I have never been surrounded by death that had such a powerful sense of horror. As intense and emotional as the story made me feel, I could not imagine the horrifying feeling the people beneath me felt during those times.

From head to toe, I washed my skin with wet wipes as I quietly sobbed on the bus. I knew I was not wiping off the feeling of death. I was trying to rid myself of the horrific feeling of what those people experienced. The images have been permanently burned inside my brain, and I am not sure if I want them there or not.

“Please Lord, watch over the innocent people whose lives were taken by a monstrous group of men and bless the families they have left behind.” I prayed, as the bus pulled away, “May the world never know this sort of atrocity again, the atrocity of the Killing Fields.”

– Mackenzie Walsh

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I was in a paddleboat on the lake in Changsha, China. I had been extreme traveling, Amazing Race-style, for two days. After the sleeper bus had unceremoniously dropped we three students on the side of the highway at two in the morning, I was ready for a relaxing day. We had no idea what to expect from Changsha, located in the dead middle of China, with factories and rice paddies for miles in every direction. We had asked a local in Hong Kong about Changsha two days earlier. She replied, “Big city. Nothing there for you.”

It turns out, Changsha has one of the ten largest national parks in China, and the second biggest man-made lake. On a beautiful Sunday in November, Changsha mirrored New England fall. Orange and yellow leaves fell on pagodas and pavilions instead of colonial saltboxes.  The endless lake sparkled in the afternoon sun. We rented a paddleboat for an hour (the boys paddled) and I soaked up a bit of fall on the opposite side of the world. Boats with children, boats with adults, boats of all colors, shapes, and sizes sailed along the lake.

“Hello! How are you?” A group of little girls and an older woman called from their racecar-shaped boat. They waved to us as we passed each other under a bridge.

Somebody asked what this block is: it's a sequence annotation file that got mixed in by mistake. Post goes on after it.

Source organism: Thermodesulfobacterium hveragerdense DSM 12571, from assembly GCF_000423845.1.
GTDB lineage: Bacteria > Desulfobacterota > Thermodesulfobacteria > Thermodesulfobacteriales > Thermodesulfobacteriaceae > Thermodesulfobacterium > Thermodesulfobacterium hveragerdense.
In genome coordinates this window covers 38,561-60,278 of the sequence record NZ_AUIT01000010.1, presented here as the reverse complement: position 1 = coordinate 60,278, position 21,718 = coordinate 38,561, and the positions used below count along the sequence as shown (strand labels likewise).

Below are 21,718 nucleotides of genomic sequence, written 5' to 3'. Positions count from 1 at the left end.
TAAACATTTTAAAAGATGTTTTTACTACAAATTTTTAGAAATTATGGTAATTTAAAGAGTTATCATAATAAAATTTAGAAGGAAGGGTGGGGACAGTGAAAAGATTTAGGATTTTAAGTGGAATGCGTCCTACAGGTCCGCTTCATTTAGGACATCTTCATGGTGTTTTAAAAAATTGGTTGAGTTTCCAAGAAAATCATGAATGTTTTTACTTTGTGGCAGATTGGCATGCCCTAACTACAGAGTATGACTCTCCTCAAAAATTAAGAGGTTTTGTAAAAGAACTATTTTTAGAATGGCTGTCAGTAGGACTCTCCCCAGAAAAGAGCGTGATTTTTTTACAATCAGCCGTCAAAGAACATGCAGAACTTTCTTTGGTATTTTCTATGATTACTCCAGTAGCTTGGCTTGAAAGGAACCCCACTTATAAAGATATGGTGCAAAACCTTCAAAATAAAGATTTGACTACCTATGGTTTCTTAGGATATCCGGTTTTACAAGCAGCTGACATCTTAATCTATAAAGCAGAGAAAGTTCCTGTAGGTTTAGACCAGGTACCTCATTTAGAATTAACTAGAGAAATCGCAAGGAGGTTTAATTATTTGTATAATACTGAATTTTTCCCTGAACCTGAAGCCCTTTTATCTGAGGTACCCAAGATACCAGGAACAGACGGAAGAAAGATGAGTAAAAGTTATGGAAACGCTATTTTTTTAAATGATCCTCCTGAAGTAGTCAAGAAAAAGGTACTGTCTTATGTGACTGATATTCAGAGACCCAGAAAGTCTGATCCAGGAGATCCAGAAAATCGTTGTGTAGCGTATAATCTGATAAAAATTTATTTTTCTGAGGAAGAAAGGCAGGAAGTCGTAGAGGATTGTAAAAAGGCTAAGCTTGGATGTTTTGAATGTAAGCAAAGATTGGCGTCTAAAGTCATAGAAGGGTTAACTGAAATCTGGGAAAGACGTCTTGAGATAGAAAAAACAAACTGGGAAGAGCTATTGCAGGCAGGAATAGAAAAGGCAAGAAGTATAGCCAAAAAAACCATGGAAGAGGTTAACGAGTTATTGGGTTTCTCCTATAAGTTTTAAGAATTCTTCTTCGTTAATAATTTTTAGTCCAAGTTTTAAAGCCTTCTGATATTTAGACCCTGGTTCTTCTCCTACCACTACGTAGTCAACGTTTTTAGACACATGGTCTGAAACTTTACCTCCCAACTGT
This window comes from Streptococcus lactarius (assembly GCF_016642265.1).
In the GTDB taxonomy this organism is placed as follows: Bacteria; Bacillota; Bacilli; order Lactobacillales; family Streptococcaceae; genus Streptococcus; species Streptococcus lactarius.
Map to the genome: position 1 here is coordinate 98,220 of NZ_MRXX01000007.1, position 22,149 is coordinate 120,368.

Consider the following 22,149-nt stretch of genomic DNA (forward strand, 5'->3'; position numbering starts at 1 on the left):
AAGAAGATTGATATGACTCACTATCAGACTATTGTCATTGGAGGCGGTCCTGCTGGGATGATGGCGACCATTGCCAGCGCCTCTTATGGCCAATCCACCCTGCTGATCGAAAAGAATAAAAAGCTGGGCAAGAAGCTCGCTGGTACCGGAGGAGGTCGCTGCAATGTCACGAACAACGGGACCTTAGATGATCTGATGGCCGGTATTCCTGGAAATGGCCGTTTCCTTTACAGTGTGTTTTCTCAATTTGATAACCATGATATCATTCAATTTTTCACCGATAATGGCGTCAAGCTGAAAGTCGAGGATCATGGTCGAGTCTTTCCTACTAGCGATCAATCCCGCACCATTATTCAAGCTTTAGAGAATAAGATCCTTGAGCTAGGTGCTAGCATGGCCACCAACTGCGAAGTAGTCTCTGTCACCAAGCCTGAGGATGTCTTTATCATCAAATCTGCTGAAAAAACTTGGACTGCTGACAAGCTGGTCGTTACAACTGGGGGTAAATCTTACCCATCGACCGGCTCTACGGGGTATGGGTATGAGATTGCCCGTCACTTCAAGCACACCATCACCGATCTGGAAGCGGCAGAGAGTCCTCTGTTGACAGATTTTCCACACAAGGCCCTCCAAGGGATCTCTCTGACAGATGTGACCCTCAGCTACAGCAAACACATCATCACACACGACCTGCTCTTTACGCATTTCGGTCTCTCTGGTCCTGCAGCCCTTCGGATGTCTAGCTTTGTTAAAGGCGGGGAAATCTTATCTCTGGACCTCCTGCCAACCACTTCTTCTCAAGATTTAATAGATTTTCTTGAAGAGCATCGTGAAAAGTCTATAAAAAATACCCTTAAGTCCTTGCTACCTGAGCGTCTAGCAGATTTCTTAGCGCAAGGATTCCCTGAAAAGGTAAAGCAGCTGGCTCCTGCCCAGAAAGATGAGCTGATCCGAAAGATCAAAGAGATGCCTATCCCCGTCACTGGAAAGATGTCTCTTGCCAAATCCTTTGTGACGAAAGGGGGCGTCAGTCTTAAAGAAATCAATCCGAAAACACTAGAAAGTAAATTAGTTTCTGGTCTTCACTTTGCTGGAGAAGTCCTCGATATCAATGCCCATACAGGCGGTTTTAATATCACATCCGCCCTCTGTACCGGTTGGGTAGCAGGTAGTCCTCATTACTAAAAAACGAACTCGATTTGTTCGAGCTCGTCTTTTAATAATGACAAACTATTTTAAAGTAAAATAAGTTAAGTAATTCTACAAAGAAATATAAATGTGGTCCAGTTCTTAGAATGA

“Ni men hao! I’m good, how are you?” I responded.

“We are good!” The girls paddled away, around the side of the island.

We pulled up to the island and bought lamb kebabs and fried tofu from a vendor.  Chewing contentedly, we paddled around the lake, waving to the other boats and passers-by. The warm sun caressed our faces. Our hour was up, so we started rowing back to the docks.

“Hey! What’s your name?” The girls had found us again, paddling a short distance away.

We were too far away to yell back, so we continued on our way.

“What’s your name?” They yelled in unison, louder, and started following us back to shore.

But whose name did they want? There were three of us. We couldn’t tell.

We docked, paid, and started walking down the path next to the shore. I shook my head. They’ll leave us alone eventually, I thought.

“Hey! What’s your name?” the girls called, together. They were following us, parallel to shore in their boat. We looked at each other, nonplussed. “My name is Chris,” my friend said.

“No! What’s her name?” one girl with pigtails smiled and pointed at me.

“My name is Veronica,” I called back.

“You’re beautiful.”

They paddled away, but the feeling, like hot chocolate and mittens, like jumping in a pile of leaves, like the heat from a wood-burning stove, stayed with me all day.


-Veronica Bacher